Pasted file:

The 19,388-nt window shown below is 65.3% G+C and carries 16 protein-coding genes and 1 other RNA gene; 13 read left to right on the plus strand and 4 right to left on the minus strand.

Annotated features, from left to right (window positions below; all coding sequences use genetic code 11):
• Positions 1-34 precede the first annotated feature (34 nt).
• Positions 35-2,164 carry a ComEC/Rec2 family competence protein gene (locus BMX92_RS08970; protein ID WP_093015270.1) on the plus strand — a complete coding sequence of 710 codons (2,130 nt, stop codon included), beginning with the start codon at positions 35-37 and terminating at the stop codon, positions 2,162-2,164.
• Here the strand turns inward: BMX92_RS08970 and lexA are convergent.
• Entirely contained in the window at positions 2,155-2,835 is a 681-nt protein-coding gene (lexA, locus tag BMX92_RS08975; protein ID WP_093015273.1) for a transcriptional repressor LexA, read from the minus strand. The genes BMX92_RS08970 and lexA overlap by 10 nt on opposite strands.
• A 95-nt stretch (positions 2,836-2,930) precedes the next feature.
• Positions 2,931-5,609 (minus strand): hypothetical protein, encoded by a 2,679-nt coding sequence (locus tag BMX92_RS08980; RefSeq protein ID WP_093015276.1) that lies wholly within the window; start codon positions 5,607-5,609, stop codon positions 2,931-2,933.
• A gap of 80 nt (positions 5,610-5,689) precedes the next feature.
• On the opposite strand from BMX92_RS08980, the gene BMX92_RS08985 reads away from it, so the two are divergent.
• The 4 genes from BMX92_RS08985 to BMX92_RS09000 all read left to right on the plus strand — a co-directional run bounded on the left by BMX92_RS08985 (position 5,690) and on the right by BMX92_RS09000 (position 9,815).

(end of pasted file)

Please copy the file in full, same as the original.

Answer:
The 19,388-nt window shown below is 65.3% G+C and carries 16 protein-coding genes and 1 other RNA gene; 13 read left to right on the plus strand and 4 right to left on the minus strand.

Annotated features, from left to right (window positions below; all coding sequences use genetic code 11):
• Positions 1-34 precede the first annotated feature (34 nt).
• Positions 35-2,164 carry a ComEC/Rec2 family competence protein gene (locus BMX92_RS08970; protein ID WP_093015270.1) on the plus strand — a complete coding sequence of 710 codons (2,130 nt, stop codon included), beginning with the start codon at positions 35-37 and terminating at the stop codon, positions 2,162-2,164.
• Here the strand turns inward: BMX92_RS08970 and lexA are convergent.
• Entirely contained in the window at positions 2,155-2,835 is a 681-nt protein-coding gene (lexA, locus tag BMX92_RS08975; protein ID WP_093015273.1) for a transcriptional repressor LexA, read from the minus strand. The genes BMX92_RS08970 and lexA overlap by 10 nt on opposite strands.
• A 95-nt stretch (positions 2,836-2,930) precedes the next feature.
• Positions 2,931-5,609 (minus strand): hypothetical protein, encoded by a 2,679-nt coding sequence (locus tag BMX92_RS08980; RefSeq protein ID WP_093015276.1) that lies wholly within the window; start codon positions 5,607-5,609, stop codon positions 2,931-2,933.
• A gap of 80 nt (positions 5,610-5,689) precedes the next feature.
• On the opposite strand from BMX92_RS08980, the gene BMX92_RS08985 reads away from it, so the two are divergent.
• The 4 genes from BMX92_RS08985 to BMX92_RS09000 all read left to right on the plus strand — a co-directional run bounded on the left by BMX92_RS08985 (position 5,690) and on the right by BMX92_RS09000 (position 9,815).